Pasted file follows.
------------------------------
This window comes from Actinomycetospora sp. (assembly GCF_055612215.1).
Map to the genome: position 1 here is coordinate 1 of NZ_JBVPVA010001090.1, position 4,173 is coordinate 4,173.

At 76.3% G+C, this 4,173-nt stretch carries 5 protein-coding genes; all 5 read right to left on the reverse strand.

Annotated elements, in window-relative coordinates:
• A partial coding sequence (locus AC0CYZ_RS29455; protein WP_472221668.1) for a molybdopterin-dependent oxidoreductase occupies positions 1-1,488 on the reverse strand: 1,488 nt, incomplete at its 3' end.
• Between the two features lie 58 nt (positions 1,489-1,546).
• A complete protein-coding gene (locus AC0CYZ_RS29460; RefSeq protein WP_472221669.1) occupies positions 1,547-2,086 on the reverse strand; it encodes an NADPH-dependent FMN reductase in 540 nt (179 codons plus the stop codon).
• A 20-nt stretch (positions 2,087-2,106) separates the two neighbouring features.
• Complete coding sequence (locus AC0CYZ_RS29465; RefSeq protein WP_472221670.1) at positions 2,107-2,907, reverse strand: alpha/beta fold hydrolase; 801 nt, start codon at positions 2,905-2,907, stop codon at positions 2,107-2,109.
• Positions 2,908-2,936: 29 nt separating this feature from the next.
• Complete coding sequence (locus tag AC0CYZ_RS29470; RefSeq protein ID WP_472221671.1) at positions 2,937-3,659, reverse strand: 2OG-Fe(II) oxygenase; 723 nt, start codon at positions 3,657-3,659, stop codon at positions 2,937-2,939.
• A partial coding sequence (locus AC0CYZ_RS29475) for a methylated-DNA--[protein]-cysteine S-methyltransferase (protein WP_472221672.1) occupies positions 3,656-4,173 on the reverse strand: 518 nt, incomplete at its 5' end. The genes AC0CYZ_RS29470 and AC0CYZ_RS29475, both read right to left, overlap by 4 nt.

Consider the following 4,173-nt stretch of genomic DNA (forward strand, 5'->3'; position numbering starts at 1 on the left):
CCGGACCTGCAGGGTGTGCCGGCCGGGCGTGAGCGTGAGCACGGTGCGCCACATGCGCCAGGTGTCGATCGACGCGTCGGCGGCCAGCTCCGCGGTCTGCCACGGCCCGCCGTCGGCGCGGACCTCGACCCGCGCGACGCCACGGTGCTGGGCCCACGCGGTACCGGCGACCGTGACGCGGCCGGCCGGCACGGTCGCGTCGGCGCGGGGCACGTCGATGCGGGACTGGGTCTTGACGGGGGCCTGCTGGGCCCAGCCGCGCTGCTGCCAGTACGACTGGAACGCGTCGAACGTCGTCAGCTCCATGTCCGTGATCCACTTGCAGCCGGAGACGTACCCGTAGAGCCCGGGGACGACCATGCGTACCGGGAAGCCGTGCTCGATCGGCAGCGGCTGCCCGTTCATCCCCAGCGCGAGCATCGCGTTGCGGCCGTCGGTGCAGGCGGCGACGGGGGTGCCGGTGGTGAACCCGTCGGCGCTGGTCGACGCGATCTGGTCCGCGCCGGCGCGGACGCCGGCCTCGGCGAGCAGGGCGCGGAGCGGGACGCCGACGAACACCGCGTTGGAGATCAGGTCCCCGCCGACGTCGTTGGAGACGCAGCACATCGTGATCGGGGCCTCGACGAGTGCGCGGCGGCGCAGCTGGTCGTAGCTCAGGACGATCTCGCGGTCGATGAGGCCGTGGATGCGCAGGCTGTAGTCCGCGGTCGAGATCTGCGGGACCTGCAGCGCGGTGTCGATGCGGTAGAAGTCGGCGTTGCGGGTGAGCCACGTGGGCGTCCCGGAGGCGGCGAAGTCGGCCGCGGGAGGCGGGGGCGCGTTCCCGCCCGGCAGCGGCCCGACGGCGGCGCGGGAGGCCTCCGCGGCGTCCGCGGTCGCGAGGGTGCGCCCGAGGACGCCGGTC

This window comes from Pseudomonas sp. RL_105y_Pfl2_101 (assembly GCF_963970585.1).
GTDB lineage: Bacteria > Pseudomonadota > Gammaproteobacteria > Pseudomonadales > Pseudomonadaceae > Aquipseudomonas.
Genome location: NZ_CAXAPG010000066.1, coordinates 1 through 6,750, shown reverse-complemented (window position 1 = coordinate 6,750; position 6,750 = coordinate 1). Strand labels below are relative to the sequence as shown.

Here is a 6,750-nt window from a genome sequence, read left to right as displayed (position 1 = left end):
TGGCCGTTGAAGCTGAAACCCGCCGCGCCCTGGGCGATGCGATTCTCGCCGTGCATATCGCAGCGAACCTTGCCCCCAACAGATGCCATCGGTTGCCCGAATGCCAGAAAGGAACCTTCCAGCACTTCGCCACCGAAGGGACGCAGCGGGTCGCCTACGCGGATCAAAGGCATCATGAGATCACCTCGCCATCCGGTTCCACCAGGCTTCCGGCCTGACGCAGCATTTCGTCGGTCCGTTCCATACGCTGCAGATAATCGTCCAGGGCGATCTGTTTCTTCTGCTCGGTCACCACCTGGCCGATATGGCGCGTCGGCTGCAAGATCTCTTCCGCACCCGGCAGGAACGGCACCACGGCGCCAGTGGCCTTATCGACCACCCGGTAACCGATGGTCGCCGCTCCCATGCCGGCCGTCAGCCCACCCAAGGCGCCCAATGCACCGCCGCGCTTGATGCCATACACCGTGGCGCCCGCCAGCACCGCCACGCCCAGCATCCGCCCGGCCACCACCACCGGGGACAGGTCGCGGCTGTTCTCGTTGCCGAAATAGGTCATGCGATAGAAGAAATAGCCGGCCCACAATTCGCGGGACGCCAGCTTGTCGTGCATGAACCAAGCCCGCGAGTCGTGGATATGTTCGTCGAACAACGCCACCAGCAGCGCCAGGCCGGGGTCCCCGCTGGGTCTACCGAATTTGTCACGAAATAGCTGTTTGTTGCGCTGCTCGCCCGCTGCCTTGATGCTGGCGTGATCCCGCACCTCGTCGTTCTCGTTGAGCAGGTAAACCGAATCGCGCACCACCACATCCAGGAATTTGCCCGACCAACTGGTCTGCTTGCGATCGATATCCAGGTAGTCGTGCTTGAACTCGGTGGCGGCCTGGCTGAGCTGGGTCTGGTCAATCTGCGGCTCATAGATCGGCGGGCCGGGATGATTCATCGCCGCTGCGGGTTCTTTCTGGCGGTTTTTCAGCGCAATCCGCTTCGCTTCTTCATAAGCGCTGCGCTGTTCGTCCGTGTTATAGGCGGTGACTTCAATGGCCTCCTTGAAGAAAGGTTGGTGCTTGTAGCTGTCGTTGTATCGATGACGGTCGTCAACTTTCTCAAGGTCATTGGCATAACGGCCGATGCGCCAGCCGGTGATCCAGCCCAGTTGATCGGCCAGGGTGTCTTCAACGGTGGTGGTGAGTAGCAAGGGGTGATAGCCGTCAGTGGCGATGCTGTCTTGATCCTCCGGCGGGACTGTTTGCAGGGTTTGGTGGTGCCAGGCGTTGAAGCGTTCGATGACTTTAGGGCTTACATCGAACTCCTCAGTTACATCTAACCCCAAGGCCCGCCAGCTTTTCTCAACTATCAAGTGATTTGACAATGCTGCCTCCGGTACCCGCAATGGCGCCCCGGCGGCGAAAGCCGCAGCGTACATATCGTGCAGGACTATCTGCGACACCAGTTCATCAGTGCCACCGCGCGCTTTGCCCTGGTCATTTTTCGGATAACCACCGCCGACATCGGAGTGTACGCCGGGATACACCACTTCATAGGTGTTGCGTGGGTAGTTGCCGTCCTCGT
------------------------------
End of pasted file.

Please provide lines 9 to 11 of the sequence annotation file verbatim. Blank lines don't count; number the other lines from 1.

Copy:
• Complete coding sequence (locus AC0CYZ_RS29465; RefSeq protein WP_472221670.1) at positions 2,107-2,907, reverse strand: alpha/beta fold hydrolase; 801 nt, start codon at positions 2,905-2,907, stop codon at positions 2,107-2,109.
• Positions 2,908-2,936: 29 nt separating this feature from the next.
• Complete coding sequence (locus tag AC0CYZ_RS29470; RefSeq protein ID WP_472221671.1) at positions 2,937-3,659, reverse strand: 2OG-Fe(II) oxygenase; 723 nt, start codon at positions 3,657-3,659, stop codon at positions 2,937-2,939.